Deliberate Writing

“In Xanadu did Kubla Khan
A stately pleasure-dome decree:
Where Alph, the sacred river, ran
Through caverns measureless to man
Down to a sunless sea.” 

 The above are among the most famous lines in English literature, penned by Samuel Taylor Coleridge in 1797. The poem remained incomplete because the author was distracted as he was writing it, based on a dream.  The writing was a result of inspiration, imagination and drug-induced vision.

Coleridge’s friend Wordsworth with his sister, Dorothy, “wandered lonely as a cloud” and was inspired by a “long belt” of daffodils on April 15, 1802 and wrote his most famous poem with ” the spontaneous overflow of powerful feelings and emotion, recollected in tranquillity.”

“I wandered lonely as a Cloud
That floats on high o’er Vales and Hills,
When all at once I saw a crowd
A host of dancing Daffodils;
Along the Lake, beneath the trees,
Ten thousand dancing in the breeze.”

Valmiki utters the famous shloka (Ramayana, Balakanda 2.14) when he witnesses killing of a krauncha bird by a hunter:

मा निषाद प्रतिष्ठां त्वमगमः शाश्वतीं समाः । यत्क्रौंचमिथुनादेकमवधीः काममोहितम् ॥

maa nishaada pratishtham tvamagamah shaashvatim samaah |
yatkraunchamithunaadekamavadhih kaamamohitam||

“You who have killed one of the birds engaged in the act of love; thus, may you not yourself live long!”

As this verse was born of ValmIki’s grief (shoka), it was called “shloka.” Burst of emotions sprouted in to a song. Some claim this to be the first expression of poetry in the universe.

Charles Dickens published most of his novels in “shilling instalments” before being published in complete volumes. He needed the money for a living and could not wait for inspirations. There are many of us whose profession involves writing and we cannot wait for inspirations either.

How many of us write software by inspiration? Document for joy? Write Business Proposals to satisfy our creative urge? Record process steps with pleasure as per CMM or ISO standard? We all do good job of it; but, we do them because our job definition, implicitly or explicitly, requires us to do them.

MCQs have reduced the need for students to formulate thoughts and write long answers. Telephones have reduced personal and business needs to write. Text messages and emails have made messages shorter, informal and often cryptic. However, we still need to write, and write a lot as we move up in the ladder of hierarchy.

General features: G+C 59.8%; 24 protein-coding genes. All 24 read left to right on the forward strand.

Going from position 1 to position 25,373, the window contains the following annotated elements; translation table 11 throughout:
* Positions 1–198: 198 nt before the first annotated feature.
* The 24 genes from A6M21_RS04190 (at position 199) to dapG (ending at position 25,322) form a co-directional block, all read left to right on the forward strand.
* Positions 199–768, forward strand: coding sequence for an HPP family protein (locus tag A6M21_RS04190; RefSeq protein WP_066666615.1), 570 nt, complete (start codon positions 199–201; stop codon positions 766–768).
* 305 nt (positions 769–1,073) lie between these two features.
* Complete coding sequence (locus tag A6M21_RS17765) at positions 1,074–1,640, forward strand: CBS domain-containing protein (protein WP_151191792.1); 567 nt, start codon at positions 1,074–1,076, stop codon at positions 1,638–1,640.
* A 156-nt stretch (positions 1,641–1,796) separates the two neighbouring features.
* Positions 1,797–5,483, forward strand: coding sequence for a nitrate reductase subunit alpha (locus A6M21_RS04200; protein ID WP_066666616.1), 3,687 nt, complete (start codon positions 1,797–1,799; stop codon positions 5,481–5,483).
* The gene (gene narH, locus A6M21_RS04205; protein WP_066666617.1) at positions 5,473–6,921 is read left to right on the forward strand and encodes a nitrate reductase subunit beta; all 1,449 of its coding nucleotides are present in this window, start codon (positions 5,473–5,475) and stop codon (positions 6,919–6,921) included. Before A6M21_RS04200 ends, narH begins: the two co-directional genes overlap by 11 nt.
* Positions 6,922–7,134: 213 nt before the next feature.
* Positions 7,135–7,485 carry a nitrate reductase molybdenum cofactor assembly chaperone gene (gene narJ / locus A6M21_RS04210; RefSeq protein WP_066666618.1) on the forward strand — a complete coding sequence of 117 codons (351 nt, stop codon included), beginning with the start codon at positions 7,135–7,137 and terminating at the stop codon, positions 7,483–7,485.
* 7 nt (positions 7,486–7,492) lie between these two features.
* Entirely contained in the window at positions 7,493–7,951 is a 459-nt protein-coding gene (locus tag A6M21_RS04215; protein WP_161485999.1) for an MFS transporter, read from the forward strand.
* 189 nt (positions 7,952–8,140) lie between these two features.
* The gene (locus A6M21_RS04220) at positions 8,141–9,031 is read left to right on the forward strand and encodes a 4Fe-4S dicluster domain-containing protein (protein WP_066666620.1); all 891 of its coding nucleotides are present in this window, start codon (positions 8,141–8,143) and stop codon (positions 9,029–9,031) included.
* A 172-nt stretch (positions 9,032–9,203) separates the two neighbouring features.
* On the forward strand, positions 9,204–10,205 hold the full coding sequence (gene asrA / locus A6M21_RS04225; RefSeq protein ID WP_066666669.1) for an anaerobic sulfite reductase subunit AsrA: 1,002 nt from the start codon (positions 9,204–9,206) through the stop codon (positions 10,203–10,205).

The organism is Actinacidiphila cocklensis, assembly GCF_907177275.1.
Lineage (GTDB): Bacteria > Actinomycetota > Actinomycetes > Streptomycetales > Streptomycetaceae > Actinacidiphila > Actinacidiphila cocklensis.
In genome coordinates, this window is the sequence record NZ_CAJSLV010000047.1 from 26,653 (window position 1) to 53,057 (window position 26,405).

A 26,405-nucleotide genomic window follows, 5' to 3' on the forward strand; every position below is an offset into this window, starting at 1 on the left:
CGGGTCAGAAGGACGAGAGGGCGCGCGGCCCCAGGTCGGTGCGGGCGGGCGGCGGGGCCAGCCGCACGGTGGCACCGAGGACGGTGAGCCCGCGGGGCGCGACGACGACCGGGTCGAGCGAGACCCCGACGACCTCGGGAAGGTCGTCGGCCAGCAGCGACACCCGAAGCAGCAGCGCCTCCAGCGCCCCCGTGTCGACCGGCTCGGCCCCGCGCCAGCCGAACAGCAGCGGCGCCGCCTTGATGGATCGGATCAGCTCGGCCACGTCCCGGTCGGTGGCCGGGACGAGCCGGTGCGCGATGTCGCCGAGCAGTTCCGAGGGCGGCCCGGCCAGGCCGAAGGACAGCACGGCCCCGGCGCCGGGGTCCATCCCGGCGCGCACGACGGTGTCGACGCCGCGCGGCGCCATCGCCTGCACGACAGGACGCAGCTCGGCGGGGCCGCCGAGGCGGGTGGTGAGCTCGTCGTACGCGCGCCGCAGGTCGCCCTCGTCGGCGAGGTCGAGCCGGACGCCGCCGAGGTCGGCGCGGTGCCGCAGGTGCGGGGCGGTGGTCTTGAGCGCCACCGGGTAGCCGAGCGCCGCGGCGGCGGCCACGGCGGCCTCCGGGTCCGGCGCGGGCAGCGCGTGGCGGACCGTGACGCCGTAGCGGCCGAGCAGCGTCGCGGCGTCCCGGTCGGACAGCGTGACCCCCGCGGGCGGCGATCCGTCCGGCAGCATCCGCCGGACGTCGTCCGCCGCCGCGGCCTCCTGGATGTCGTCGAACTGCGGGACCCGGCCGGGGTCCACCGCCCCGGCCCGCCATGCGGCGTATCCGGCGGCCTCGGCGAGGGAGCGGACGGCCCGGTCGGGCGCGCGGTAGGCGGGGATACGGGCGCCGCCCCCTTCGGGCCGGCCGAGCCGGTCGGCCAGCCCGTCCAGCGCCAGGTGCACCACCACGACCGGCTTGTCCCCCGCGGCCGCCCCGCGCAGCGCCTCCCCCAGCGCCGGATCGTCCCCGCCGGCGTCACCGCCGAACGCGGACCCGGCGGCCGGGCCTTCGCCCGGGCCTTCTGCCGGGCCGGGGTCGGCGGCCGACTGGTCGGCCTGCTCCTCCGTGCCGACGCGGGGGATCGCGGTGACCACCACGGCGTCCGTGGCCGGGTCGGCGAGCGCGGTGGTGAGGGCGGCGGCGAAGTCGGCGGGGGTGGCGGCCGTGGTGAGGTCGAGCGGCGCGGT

Most people do not like to write, many are not confident of writing and some dread it. But, we all need to write as part of our job. We cannot wait for inspiration or burst of emotions to write – we have to deliver documents too against deadlines. One task that gets procrastinated most is documentation.

“Your profession includes writing, so learn how to write. No one is naturally talented enough to get by on instinct alone.” … read some pragmatic tips on how to improve writing at Dreamsongs – Richard Gabriel’s website.

Think of excellent columnists like Malcolm Gladwell. Writing a column has its challenges

  • He has to submit a fixed length on a fixed date; he cannot wait for a flash of inspiration.
  • He has to retain the interest of the readers issue after issue of the periodical.
  • Each part should make sense by itself while being a continuity of the previous installment and leading smoothly to the next.

Emotion, imagination and complexity take backseat when we have to write for a living or writing is part of our profession. When writing becomes a habit by continuous nurturing quality improves. We form a habit by doing a task repeatedly and deliberately, even if they are not enjoyable on the outset. Once a habit, writing is no more unpleasant; words flow effortlessly from thoughts, evolving logically.

Several young people ask me how to improve their language skills, mainly lamenting that they do not have good command over English. My advice is – talk to people, but do not ask them to correct you when you talk, which would make you self-conscious and affect the thought process. Write at least a page per day, pausing for thoughts, reflecting on grammar and document structure. Review and critique these documents and improve continuously. We have to complement talking with reading and writing.

Write deliberately, write continuously. Even those who write with inspiration have learned how to write by writing deliberately. There is even a website that can help us to stick to the commitment of writing one page per day.

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About pgbhat

A retired Naval Officer and an educationist. Has experience with software industry. A guest faculty at different institutes and a corporate trainer with software development companies.
This entry was posted in Profession. Bookmark the permalink.

2 Responses to Deliberate Writing

  1. Pingback: Winning a PIL | PG's Pensieve

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